Mother Seeking New Job Out of Primary Residence Restricted Area Does Not, Alone, Justify Changing Her Primary Custody


Mother Seeking New Job Out of Primary Residence Restricted Area Does Not, Alone, Justify Changing Her Primary Custody


The parents’ divorce Decree named them Joint Managing Conservators with Mother having the exclusive right to designate their child’s primary residence within the state of Texas. Mother received a job offer in Colorado, and then she filed a motion to modify the Decree to allow her to move to Colorado so she could take the new job. Father responded by asking the court to modify the Decree by changing the joint managing conservatorship provisions to alter his possession schedule and set the geographic area for the child’s residence to be within 100 miles of Brazos County. 


The parents’ requested changes to the Decree required a showing that the circumstances of the child or either parent had materially and substantially changed since the divorce. The trial judge concluded that because Father had requested that the Decree be modified too, he had legally admitted that a material and substantial change had occurred. The judge modified the geographic restriction for the child’s primary residence to include the Colorado county and ordered Father to pay monthly child support of $300/month even though the mother had not sought it. 


Father appealed the trial judge’s rulings. The Court of Appeals reversed and reinstated the Decree. The Court of Appeals ruled that technically, Father’s request for a modification was an alternative request if the trial judge found that a material and substantial change had occurred. Insufficient evidence was presented to the trial judge to illustrate what material and substantial changes had occurred. The fact that Mother was offered more money for the job in Colorado was not enough to meet the change-of-circumstances test. Mother had offered—and the trial judge ordered—that she pay for the travel costs associated with the parent’s possession schedule, which significantly reduced the value of the new job’s proposed salary. Also, Mother was not at risk of losing her current job. And Mother was ambiguous about how intently she searched for a job within Texas. Mother did not show any substantial difference between Texas and Colorado schools, the cost of living, or nearby family. The trial judge also erred in granting the mother child support because the divorce Decree did not require Father to pay child support; Mother expressly disclaimed any interest in child support in her petition or pretrial documents; and the matter was not discussed at trial.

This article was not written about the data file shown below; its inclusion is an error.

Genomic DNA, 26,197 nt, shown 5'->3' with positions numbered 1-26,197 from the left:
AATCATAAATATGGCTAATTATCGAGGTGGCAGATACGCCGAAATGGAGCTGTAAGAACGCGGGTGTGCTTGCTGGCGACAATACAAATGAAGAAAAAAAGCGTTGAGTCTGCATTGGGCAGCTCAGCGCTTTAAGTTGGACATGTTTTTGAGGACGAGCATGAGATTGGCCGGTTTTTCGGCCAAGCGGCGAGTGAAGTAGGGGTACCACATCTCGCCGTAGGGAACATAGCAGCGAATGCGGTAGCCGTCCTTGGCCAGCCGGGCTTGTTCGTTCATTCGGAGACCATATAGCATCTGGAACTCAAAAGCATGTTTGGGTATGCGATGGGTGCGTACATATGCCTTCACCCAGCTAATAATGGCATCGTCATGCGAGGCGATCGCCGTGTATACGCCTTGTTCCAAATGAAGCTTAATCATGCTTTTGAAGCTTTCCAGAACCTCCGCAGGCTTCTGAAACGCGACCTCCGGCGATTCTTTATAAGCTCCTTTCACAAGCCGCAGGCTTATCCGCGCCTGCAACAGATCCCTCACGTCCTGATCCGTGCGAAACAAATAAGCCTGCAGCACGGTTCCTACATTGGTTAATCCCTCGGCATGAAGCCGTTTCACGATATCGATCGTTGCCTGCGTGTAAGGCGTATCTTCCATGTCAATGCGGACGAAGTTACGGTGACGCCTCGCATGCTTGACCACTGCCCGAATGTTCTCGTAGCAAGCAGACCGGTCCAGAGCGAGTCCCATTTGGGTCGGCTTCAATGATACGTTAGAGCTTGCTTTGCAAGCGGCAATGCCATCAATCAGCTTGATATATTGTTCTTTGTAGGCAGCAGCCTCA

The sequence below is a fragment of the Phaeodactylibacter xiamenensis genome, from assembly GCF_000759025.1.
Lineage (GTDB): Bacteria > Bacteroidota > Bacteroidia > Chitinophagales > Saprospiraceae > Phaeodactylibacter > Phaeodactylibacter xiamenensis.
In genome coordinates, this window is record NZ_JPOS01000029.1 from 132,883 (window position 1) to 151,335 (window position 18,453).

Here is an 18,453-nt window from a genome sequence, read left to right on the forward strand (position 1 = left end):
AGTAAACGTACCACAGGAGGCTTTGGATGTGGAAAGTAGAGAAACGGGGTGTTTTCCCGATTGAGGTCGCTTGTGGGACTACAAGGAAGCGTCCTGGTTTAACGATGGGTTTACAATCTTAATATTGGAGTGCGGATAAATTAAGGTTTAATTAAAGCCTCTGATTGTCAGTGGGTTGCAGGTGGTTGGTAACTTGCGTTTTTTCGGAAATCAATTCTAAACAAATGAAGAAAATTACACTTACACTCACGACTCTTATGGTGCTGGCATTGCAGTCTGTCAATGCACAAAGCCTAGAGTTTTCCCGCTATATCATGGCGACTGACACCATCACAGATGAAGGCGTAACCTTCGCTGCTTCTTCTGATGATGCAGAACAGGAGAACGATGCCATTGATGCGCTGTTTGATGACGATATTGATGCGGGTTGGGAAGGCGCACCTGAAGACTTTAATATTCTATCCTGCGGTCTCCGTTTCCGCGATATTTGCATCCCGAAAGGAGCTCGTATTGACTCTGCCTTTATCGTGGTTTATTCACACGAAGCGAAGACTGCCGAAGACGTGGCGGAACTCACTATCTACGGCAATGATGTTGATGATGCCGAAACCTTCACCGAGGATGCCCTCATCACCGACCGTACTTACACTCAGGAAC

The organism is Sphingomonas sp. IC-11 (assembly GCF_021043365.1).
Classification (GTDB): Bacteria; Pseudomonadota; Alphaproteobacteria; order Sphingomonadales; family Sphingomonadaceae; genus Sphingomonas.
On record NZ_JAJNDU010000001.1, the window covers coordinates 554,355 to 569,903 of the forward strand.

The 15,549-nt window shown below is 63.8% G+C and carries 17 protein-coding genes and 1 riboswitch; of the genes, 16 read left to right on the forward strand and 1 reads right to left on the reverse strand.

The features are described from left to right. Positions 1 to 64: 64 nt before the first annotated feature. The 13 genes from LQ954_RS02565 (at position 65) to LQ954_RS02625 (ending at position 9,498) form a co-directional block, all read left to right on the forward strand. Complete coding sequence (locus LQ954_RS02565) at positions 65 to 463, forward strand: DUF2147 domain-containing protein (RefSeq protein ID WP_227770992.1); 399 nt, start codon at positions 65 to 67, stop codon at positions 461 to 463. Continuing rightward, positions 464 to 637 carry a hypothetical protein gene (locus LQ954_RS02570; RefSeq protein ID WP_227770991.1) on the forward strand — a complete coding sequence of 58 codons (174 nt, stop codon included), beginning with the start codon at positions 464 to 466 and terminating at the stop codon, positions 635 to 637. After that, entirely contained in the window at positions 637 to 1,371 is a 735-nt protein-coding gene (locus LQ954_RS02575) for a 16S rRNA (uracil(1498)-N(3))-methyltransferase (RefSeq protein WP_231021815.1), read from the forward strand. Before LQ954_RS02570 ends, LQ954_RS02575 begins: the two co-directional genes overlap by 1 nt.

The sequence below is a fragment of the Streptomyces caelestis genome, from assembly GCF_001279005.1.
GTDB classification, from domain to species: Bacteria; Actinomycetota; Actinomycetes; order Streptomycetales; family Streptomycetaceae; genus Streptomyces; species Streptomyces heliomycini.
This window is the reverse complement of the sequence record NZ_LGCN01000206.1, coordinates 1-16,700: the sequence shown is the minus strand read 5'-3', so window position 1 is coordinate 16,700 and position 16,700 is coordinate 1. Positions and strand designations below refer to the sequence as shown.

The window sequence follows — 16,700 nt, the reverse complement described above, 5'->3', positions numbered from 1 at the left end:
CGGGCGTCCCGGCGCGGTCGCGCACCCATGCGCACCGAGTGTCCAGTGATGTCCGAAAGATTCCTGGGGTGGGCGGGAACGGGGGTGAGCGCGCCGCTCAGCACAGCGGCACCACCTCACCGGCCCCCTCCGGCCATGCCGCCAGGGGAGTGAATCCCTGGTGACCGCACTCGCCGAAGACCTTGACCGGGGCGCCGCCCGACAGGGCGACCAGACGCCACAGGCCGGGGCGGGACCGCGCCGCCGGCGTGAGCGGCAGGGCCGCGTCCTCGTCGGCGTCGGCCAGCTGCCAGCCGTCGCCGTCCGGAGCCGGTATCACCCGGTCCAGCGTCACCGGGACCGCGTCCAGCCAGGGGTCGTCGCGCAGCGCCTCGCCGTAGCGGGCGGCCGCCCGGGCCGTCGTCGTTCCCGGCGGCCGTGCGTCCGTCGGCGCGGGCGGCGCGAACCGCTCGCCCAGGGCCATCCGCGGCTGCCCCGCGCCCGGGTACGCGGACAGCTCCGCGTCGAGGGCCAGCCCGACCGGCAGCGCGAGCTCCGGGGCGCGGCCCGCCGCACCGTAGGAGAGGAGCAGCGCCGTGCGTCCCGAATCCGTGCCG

Case reference:

In the interest of A.M., a Child, No. 07-20-00130-CV (Tex.App.—Amarillo, Dec. 23, 2020)

*Any article or blog post is for educational and informational purposes only and is not a substitute for the advice of a licensed Rivers McNamara attorney.

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